Retired Burnaby nurse found healing as Burn Camp 'fuzziotherapist'

Retired Burnaby nurse Lois Budd had decades of experience caring for kids burned by fire before she first volunteered at Burn Camp when she was 50 years old.

As a nurse and then manager at Vancouver General Hospital’s burn unit, she had witnessed up close the devastating physical and psychological damage fire can inflict.

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“It’s a horrific injury,” she says.

When hiring nurses for the unit, she says she always looked for people who were resilient and able to take care of themselves as well as their patients.

“You can end up being traumatized yourself,” Budd says. “Watching someone in pain and not being able to always control it; having to inflict pain when you do treatments; listening to people’s stories and helping them get through it, especially if they start having post-traumatic symptoms; losing patients; having patients who don’t do well – all of those things can be very traumatizing.”

In 2000, at Burn Camp, however, Budd discovered an antidote – vicarious healing to soothe the vicarious hurt.

The weeklong summer camp at the Cheakamus Centre near Squamish gives young burn survivors a chance to swim, hike, kayak, raft, waterski and bond with other kids who’ve lived through the same trauma and carry the same scars.

It’s great for the kids, but it’s also good for those whose regular job it is to deal with the injuries at their worst, not knowing what the outcome will be.

“To be able to go and spend time with burn survivors that you’re seeing healthy and well again and doing well and having fun, it’s indescribable,” Budd says. “I find it’s the same for the firefighters too, that they come full circle.”

‘Camp fuzziotherapist’

Budd has volunteered at Burn Camp for nearly 20 years, first as a counsellor, then as camp nurse and finally as the medical director on the camp committee.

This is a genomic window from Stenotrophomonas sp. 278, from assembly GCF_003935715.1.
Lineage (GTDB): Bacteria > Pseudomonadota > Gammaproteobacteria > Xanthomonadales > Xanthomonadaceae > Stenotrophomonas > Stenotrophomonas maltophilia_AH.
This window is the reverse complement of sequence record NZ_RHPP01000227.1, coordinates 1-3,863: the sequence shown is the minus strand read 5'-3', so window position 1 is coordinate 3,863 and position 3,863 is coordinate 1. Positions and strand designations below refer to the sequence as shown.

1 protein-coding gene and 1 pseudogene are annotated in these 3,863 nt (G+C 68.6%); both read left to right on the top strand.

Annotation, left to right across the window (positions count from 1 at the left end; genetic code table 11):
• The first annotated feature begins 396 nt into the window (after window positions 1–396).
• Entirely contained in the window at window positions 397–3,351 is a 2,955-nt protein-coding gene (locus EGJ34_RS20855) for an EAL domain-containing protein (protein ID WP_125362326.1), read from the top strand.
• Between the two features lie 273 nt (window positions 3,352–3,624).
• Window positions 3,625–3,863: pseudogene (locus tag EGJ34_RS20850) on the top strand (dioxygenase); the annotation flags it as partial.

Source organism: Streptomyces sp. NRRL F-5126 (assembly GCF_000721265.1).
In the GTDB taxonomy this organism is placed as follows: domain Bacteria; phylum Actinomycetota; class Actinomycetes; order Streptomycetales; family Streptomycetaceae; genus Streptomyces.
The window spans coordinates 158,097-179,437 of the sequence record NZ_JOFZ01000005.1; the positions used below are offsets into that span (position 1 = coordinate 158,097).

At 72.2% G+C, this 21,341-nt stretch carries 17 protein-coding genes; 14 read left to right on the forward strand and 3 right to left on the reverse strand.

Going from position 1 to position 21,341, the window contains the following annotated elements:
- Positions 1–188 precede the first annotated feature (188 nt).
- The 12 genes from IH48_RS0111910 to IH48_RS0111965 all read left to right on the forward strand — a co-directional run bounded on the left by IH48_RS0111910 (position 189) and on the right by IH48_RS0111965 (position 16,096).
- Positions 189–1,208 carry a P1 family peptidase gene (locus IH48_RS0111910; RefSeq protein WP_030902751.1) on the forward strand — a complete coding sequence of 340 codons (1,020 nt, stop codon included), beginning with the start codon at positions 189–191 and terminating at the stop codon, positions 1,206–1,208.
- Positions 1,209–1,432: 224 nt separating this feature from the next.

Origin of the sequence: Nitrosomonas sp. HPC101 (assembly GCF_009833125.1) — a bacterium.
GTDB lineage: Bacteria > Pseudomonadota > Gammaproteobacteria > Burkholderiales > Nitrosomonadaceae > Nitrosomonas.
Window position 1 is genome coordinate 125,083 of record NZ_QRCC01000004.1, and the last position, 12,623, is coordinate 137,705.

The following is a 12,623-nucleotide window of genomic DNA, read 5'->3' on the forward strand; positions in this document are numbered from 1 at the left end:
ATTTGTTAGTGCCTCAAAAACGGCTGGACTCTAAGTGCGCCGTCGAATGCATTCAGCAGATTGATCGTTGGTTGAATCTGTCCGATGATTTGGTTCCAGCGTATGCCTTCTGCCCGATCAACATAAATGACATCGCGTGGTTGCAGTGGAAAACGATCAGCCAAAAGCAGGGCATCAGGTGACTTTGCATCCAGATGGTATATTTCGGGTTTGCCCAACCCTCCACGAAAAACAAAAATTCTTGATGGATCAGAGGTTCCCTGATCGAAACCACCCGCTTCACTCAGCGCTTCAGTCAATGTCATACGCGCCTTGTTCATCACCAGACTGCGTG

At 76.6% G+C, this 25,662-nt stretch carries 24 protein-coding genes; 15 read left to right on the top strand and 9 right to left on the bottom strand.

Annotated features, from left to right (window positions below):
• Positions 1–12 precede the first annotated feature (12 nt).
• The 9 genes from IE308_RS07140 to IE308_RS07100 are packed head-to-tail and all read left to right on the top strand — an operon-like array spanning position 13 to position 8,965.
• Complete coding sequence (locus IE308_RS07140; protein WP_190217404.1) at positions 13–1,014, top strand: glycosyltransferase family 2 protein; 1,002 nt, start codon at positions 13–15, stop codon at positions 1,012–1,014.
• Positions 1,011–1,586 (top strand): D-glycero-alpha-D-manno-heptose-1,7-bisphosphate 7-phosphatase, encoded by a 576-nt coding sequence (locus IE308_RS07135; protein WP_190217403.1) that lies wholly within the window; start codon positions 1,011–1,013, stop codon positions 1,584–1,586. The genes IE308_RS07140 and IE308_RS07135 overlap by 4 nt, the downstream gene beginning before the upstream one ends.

Along the way, she’s also earned titles like “camp mom” and “camp fuzziotherapist,” from her practice of prescribing stuffies to campers suffering everything from skinned knees to homesickness.

After two decades, Budd retired from her work at the camp this summer.

She says she has too many favourite memories to pick just one, but she’s grateful for the transformations she’s been privileged to witness.

“I’ve seen some incredible turnarounds in children that are having a hard time, because some of them get bullied at school, especially if they have facial burns, and some of them feel isolated,” Budd says. “I remember one mother phoning and saying, ‘What did you do to my son? Because I have a stranger that came home to me. He’s so happy and outgoing and cheerful.’”

Without the camp, most young burn survivors might never meet another survivor, Budd says.

Once a year at Cheakamus, though, they’re just one of the gang, and many make lifelong friendships that support them throughout the year.

“It is very healing for them,” Budd says.

Budd’s contributions to Burn Camp were recognized this summer at the 26th annual camp, attended by more than 1,000 young burn survivors aged six to 18.

The camp is free for kids, with the BC Professional Fire Fighters’ Burn Fund covering the cost of travel, accommodation and the running of the camp. (The total comes to about $2,900 per camper.)

The Burnaby firefighters’ union, Local 323, pitched in $21,000 this year.

And firefighters also volunteer as counsellors.

Burnaby acting Lt. Jodi Kabernick has gone for the past 12 years, spending 10 summers as a counsellor and three on the camp committee.

Kabernick says Budd will be missed.

“She’s amazing. She’s dedicated. She’s loving. She is a very special person,” she said. “She would make up goodie bags for every kid at camp, and she did it on her own. It’s amazing. Who does that for over 20 years?”

Like Budd, Kabernick says Burn Camp is a place unlike any other.

“The kids draw you back every year,” she said. “I feel that I take more away from camp than I give at camp. It’s a special place.”

For more information about Burn Camp, visit





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